Summer vacation can be a great time for academic writers to get ahead on their writing projects, but all too often professors and graduate students find themselves scrambling to get something—anything—finished as summer comes to a close, and wondering how the summer slipped away from them.
Journal author and editor offer advice for writing articles for scientific journals
Writing journal articles can be demanding for an academic writer in any field, but authors seeking to publish their work in scientific journals face unique challenges.
Elaine Hull, a prolific writer in the fields of psychology and neuroscience, and Ushma Neill, an editor for The Journal of Clinical Investigation, offer the following advice for science writers:
How to make your textbook more accessible to students with disabilities
During the 2008-2009 school year, 2,266,000 students with disabilities were enrolled in U.S. postsecondary educational institutions, comprising 10.8 percent of…
The most important writing tool
Hello. It’s me again, Ken. Dr. B. says that anyone who has polluted the journals as much as I have should have at least one more tip to offer, so here goes…..
Twenty acres, a tractor, and a toolbox, that’s all we had and all we needed. When the old John Deere broke down, we just grabbed the toolbox and put it right. Writing’s no different. Just keep a few tools…and know how to use them.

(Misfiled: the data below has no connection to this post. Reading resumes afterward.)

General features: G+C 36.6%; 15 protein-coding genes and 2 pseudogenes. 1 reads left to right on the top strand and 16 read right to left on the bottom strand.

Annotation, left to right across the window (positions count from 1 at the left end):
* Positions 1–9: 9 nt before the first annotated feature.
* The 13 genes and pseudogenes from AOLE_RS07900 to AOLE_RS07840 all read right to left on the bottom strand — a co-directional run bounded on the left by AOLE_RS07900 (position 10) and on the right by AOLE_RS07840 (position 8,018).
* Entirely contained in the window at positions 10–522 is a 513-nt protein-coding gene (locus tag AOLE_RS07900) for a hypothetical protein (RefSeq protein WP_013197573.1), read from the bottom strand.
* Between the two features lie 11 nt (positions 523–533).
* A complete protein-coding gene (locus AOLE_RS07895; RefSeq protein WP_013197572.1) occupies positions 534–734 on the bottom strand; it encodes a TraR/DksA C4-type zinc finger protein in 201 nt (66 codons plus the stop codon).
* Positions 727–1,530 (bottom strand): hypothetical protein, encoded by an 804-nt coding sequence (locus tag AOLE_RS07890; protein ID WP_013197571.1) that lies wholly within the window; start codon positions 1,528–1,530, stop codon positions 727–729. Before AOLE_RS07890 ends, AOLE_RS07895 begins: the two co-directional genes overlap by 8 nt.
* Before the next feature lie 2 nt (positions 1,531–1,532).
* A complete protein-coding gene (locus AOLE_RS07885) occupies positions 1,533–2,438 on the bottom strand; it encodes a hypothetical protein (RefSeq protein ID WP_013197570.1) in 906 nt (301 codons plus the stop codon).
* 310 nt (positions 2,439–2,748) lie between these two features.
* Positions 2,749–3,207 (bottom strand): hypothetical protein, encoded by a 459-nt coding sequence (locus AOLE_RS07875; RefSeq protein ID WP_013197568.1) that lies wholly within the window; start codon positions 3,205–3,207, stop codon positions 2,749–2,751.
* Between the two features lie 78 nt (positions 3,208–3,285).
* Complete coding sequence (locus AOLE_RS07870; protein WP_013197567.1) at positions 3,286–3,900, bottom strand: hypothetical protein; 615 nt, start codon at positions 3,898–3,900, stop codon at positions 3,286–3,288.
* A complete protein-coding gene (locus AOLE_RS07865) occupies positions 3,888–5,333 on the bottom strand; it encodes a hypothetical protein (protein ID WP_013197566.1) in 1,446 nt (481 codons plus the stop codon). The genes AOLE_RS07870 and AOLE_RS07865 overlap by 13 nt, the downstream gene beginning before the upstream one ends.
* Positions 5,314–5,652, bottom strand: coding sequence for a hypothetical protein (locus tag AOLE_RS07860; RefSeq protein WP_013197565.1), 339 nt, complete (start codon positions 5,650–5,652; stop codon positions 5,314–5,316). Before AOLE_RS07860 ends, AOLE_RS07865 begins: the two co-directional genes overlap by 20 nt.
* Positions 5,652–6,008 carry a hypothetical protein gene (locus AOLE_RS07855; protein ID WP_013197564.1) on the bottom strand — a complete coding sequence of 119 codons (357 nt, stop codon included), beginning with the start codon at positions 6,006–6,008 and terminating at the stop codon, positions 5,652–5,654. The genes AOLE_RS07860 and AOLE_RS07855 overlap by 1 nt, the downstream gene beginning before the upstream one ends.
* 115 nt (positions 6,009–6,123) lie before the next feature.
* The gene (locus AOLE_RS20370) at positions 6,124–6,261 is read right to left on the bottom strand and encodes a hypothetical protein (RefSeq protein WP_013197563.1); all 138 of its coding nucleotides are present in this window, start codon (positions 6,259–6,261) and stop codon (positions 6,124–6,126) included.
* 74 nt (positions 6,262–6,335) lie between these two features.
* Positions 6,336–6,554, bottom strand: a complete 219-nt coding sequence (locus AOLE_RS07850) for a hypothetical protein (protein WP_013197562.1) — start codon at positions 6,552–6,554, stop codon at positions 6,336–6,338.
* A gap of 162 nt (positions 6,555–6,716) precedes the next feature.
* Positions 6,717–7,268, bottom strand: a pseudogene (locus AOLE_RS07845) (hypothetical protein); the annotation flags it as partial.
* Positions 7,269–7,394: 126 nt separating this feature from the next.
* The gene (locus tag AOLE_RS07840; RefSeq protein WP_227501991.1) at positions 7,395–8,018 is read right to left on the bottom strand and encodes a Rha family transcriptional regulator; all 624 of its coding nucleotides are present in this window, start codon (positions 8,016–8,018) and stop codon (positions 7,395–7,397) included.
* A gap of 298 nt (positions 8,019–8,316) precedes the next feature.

Turn bad editing into good writing
Whether soliciting advice from friends, family, or colleagues, on the receiving end of letters and track changes from journal editors, all authors have received bad editing. Bad editing is part of the writing game. Not everyone who is an editor is an excellent writer, in fact many are not. Although we’d like to think that our manuscripts are read by people with an interest or specialization in the material our articles or books cover, that’s not always the case. Readers can have bad days. Professors can be bogged down by exams; student editors may be more concerned with tests.
How to request and receive feedback on your writing
We shall take it as a given that a good academic work is focused. I have trouble imagining a dissertation writer who wouldn’t agree that their dissertation ought to be focused. But focus doesn’t get enough attention early in the process. Yes, early in the process we are seeking to refine a focus by exploring a range of possibilities. All of these are important reasons not to focus too intently, too early.
But this piece is about feedback and how to get and use feedback effectively; this is about submitting work to professors for feedback. You may have many ideas in your head and you may still be seeking focus, but, when it’s time, you want to submit something that is focused. You can have all the competing ideas that you want rattling around in your head, but what you put down on paper for submission needs to be focused.